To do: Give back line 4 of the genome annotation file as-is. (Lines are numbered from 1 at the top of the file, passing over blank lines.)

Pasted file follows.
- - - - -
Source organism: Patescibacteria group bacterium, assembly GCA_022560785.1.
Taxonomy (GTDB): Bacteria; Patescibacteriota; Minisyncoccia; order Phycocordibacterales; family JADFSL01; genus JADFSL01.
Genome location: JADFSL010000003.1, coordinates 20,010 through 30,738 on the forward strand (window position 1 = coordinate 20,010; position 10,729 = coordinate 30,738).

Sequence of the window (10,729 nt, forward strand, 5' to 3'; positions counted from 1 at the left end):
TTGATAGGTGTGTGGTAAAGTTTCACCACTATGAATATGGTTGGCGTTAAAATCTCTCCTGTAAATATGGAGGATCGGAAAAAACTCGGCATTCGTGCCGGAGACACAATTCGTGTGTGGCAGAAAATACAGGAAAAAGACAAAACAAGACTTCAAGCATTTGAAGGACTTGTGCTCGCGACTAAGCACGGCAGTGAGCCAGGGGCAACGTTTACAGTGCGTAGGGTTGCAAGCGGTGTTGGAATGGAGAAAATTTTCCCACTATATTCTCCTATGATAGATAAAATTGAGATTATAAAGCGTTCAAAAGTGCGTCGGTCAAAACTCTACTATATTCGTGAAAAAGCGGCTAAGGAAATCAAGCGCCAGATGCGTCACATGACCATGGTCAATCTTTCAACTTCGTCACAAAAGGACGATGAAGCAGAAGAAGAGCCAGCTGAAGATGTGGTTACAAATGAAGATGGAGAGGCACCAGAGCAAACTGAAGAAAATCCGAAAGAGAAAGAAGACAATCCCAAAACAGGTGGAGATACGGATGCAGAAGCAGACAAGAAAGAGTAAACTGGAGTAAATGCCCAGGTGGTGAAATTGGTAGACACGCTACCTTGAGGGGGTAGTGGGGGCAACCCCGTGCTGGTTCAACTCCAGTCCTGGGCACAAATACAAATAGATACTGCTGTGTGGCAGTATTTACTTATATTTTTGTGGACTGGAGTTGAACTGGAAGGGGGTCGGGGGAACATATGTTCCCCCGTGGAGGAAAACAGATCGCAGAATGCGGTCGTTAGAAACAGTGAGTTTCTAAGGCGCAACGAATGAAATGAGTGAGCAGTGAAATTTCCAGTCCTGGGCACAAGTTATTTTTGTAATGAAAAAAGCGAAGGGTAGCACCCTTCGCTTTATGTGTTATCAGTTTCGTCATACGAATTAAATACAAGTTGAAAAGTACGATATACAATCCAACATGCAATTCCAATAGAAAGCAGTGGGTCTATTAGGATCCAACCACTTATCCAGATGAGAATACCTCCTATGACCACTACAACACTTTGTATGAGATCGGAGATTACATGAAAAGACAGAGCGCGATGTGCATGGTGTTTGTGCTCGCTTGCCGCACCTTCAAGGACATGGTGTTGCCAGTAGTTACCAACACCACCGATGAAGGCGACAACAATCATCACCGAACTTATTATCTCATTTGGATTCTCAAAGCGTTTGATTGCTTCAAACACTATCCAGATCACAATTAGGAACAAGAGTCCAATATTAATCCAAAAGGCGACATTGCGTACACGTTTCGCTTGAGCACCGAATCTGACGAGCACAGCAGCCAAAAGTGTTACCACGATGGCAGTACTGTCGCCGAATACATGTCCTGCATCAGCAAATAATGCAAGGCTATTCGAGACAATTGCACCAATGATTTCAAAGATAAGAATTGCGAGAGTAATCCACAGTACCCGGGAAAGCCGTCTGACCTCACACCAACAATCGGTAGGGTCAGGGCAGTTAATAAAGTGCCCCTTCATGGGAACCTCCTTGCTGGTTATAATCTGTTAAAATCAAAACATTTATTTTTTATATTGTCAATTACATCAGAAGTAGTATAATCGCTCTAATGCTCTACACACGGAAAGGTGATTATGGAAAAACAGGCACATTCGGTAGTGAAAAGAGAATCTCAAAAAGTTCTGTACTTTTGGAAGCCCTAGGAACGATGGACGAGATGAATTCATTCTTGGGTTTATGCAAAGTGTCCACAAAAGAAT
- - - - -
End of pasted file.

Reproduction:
Sequence of the window (10,729 nt, forward strand, 5' to 3'; positions counted from 1 at the left end):